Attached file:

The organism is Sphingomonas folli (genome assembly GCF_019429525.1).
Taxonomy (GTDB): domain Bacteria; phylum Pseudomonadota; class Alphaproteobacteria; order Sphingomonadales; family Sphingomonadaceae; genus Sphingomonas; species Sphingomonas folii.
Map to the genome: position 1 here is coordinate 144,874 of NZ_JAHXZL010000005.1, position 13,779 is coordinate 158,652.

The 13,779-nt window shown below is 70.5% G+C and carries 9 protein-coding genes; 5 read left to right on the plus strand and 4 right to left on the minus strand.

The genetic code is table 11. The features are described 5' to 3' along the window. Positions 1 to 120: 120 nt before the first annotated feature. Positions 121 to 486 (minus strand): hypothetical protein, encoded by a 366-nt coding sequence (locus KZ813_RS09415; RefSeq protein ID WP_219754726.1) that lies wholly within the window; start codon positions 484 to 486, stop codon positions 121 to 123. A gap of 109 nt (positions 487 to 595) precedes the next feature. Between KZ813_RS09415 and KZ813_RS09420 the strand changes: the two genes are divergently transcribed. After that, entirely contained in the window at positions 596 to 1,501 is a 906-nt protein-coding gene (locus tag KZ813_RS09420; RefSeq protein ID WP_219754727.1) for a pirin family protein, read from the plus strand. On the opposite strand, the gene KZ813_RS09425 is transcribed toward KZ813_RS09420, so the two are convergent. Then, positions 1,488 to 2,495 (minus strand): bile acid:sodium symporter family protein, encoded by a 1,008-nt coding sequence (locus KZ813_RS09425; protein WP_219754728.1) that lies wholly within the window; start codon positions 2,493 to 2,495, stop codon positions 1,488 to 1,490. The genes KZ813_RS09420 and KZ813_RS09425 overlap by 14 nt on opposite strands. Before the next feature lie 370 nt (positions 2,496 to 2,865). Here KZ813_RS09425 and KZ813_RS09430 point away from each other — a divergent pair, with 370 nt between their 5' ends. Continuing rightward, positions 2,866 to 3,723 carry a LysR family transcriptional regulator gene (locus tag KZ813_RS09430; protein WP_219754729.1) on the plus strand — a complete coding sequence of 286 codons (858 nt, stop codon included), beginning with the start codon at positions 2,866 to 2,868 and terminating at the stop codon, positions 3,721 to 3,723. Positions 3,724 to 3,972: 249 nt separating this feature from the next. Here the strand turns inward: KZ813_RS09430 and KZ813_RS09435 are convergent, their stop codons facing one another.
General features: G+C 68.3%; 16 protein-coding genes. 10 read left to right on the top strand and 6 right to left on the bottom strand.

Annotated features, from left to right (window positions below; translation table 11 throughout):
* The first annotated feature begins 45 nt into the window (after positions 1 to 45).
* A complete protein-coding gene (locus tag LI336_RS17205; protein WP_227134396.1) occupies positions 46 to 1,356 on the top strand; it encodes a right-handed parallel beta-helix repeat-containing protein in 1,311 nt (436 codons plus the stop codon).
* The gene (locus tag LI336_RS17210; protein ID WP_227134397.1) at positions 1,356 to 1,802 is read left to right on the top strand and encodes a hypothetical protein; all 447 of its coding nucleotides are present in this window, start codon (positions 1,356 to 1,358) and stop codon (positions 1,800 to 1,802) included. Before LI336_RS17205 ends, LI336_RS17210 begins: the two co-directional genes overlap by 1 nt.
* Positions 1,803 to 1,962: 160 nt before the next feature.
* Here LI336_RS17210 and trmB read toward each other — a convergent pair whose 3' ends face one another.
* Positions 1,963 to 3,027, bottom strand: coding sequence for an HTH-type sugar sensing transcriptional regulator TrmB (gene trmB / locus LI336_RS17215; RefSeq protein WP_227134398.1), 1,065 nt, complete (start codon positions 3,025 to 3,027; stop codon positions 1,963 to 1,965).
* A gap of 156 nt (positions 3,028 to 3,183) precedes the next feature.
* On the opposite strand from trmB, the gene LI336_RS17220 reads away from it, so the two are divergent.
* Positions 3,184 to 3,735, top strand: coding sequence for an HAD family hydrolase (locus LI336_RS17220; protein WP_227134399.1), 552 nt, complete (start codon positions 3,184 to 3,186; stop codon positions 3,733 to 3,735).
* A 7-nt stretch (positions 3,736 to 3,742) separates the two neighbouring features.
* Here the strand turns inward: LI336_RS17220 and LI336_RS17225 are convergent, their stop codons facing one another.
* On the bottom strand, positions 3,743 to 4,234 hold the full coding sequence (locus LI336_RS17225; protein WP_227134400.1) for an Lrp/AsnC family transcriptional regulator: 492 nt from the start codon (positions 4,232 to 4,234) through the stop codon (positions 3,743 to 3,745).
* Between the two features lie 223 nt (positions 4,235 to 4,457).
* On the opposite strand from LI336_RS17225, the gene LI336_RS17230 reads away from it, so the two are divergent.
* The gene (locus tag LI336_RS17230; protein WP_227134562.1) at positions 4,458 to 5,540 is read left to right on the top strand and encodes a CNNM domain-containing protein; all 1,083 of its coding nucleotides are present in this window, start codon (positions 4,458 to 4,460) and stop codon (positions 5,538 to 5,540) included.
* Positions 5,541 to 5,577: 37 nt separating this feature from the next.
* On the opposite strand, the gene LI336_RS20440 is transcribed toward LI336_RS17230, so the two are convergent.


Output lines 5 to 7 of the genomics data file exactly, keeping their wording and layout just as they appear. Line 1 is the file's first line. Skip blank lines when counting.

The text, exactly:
The genetic code is table 11. The features are described 5' to 3' along the window. Positions 1 to 120: 120 nt before the first annotated feature. Positions 121 to 486 (minus strand): hypothetical protein, encoded by a 366-nt coding sequence (locus KZ813_RS09415; RefSeq protein ID WP_219754726.1) that lies wholly within the window; start codon positions 484 to 486, stop codon positions 121 to 123. A gap of 109 nt (positions 487 to 595) precedes the next feature. Between KZ813_RS09415 and KZ813_RS09420 the strand changes: the two genes are divergently transcribed. After that, entirely contained in the window at positions 596 to 1,501 is a 906-nt protein-coding gene (locus tag KZ813_RS09420; RefSeq protein ID WP_219754727.1) for a pirin family protein, read from the plus strand. On the opposite strand, the gene KZ813_RS09425 is transcribed toward KZ813_RS09420, so the two are convergent. Then, positions 1,488 to 2,495 (minus strand): bile acid:sodium symporter family protein, encoded by a 1,008-nt coding sequence (locus KZ813_RS09425; protein WP_219754728.1) that lies wholly within the window; start codon positions 2,493 to 2,495, stop codon positions 1,488 to 1,490. The genes KZ813_RS09420 and KZ813_RS09425 overlap by 14 nt on opposite strands. Before the next feature lie 370 nt (positions 2,496 to 2,865). Here KZ813_RS09425 and KZ813_RS09430 point away from each other — a divergent pair, with 370 nt between their 5' ends. Continuing rightward, positions 2,866 to 3,723 carry a LysR family transcriptional regulator gene (locus tag KZ813_RS09430; protein WP_219754729.1) on the plus strand — a complete coding sequence of 286 codons (858 nt, stop codon included), beginning with the start codon at positions 2,866 to 2,868 and terminating at the stop codon, positions 3,721 to 3,723. Positions 3,724 to 3,972: 249 nt separating this feature from the next. Here the strand turns inward: KZ813_RS09430 and KZ813_RS09435 are convergent, their stop codons facing one another.
General features: G+C 68.3%; 16 protein-coding genes. 10 read left to right on the top strand and 6 right to left on the bottom strand.

Annotated features, from left to right (window positions below; translation table 11 throughout):